Dynamic control of the actin network in eukaryotic cells plays an essential role in their movement, but to date our understanding of how the network properties are controlled in space and time is still rudimentary. For example, how the cell maintains the pools of monomeric actin needed for a rapid response to signals, how the filament length distribution is controlled, and how the actin network properties are modulated by various bundling and severing proteins to produce the mechanical response is not known. Here we address the simplest aspect of this, which is to understand the temporal evolution of the length distribution in vitro in order to understand what the relevant time scales are for establishment of a time-invariant distribution. Surprisingly, we find that there are very long-lived intermediate length distributions that are not exponential. The results shed light on the time scale needed to observe genuine steady-state distributions, and emphasize the necessity of control molecules for modulating the time scale.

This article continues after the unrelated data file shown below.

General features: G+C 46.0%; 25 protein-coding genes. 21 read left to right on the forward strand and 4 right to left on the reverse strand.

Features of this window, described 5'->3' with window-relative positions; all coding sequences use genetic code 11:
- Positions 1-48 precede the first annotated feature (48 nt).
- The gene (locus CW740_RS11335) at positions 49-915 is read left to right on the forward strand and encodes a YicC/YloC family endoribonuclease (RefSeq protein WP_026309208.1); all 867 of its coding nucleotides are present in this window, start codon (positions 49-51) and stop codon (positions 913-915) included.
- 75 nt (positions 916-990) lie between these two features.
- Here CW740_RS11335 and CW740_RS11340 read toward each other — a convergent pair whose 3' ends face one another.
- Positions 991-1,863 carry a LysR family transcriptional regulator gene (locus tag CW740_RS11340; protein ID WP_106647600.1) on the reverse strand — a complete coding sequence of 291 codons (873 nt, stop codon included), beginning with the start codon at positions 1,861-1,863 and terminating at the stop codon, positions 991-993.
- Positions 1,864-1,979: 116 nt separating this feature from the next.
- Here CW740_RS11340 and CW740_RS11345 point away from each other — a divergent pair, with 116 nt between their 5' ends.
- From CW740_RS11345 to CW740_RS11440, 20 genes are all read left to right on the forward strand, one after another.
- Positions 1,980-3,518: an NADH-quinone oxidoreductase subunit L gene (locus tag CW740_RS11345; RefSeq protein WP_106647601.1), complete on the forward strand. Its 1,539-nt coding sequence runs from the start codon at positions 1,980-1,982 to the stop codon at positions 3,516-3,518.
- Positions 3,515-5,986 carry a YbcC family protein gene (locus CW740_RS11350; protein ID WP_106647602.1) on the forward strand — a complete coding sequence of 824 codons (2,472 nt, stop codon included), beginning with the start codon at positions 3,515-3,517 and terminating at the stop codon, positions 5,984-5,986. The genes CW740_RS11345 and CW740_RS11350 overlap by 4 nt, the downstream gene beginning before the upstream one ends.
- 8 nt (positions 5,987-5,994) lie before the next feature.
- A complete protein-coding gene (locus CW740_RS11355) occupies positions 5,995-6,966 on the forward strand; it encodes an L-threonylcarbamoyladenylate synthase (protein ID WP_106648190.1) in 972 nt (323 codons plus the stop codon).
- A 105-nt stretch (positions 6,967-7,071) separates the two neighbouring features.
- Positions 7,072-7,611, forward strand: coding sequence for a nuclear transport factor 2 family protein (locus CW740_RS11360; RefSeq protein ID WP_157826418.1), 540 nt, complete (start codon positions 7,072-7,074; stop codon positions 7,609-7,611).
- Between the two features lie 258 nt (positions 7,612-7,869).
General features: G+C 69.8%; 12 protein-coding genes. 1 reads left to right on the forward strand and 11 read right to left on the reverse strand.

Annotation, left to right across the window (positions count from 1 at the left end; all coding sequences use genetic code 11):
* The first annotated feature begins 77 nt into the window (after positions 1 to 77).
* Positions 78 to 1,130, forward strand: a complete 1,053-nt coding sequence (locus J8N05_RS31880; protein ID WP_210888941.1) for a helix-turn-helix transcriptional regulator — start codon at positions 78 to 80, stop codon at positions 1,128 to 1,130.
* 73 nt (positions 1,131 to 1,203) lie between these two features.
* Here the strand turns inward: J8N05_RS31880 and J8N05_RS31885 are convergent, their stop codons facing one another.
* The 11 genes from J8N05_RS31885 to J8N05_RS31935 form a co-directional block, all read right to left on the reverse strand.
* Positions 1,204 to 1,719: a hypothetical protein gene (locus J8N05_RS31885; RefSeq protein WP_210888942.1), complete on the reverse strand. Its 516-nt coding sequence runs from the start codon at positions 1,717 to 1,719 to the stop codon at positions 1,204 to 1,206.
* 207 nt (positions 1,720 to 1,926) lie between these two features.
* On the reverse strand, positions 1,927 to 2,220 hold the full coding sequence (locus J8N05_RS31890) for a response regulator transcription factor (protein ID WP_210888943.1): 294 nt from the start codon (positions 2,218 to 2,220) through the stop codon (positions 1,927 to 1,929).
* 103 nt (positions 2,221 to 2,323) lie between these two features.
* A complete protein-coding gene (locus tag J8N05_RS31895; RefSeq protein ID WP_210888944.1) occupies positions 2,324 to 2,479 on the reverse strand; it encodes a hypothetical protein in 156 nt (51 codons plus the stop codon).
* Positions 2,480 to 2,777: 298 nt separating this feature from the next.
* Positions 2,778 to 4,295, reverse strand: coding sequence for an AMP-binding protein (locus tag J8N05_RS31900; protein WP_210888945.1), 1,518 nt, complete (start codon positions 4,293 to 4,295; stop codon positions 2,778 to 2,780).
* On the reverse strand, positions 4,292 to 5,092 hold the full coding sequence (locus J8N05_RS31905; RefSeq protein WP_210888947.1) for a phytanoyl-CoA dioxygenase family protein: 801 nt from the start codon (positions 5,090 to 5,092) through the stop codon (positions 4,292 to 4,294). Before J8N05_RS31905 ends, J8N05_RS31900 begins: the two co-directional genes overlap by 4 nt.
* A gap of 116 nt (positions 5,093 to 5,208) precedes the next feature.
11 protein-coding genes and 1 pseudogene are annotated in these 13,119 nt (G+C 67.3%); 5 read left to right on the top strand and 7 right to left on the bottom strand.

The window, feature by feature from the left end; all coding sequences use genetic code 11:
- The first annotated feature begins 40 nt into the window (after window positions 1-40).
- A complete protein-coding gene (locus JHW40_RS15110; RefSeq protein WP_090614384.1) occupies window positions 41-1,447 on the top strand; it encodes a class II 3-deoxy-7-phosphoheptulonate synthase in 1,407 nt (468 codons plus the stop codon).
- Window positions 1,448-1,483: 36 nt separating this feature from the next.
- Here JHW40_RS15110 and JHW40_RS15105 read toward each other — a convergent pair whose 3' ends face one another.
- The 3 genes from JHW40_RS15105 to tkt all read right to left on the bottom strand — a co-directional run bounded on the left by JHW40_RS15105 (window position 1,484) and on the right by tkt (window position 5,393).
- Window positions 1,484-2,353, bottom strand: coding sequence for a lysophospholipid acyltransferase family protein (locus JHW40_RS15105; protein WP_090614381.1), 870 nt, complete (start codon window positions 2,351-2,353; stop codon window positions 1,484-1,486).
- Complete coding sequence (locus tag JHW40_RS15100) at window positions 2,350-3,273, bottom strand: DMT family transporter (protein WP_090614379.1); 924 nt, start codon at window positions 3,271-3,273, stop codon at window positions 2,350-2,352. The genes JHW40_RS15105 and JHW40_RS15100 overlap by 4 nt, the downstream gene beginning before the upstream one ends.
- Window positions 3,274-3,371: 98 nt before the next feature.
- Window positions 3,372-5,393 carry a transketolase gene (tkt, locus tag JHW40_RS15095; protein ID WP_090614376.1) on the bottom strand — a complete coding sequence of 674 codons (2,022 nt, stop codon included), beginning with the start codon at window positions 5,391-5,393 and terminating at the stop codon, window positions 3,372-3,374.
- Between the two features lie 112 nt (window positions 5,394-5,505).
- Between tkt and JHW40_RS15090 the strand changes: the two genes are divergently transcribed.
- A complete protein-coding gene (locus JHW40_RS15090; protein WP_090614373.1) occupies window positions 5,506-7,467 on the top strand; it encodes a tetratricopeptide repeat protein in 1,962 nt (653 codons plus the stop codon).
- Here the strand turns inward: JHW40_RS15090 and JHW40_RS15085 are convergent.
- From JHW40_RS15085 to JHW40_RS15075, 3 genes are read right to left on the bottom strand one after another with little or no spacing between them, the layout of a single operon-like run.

Bibliographical noteFunding Information:
1School of Mathematics, University of Minnesota, Minneapolis, MN 55455, USA. Research supported in part by NSF grants DMS 9805494 and DMS 0317372. 2Also in the Digital Technology Center, University of Minnesota. Research supported in part by NIH grant GM 29123, the Max Planck Institute for Mathematics in the Sciences and the Alexander von Humboldt Foundation; e-mail: email@example.com.
- Actin filaments
- Cell motility
- Mathematical modeling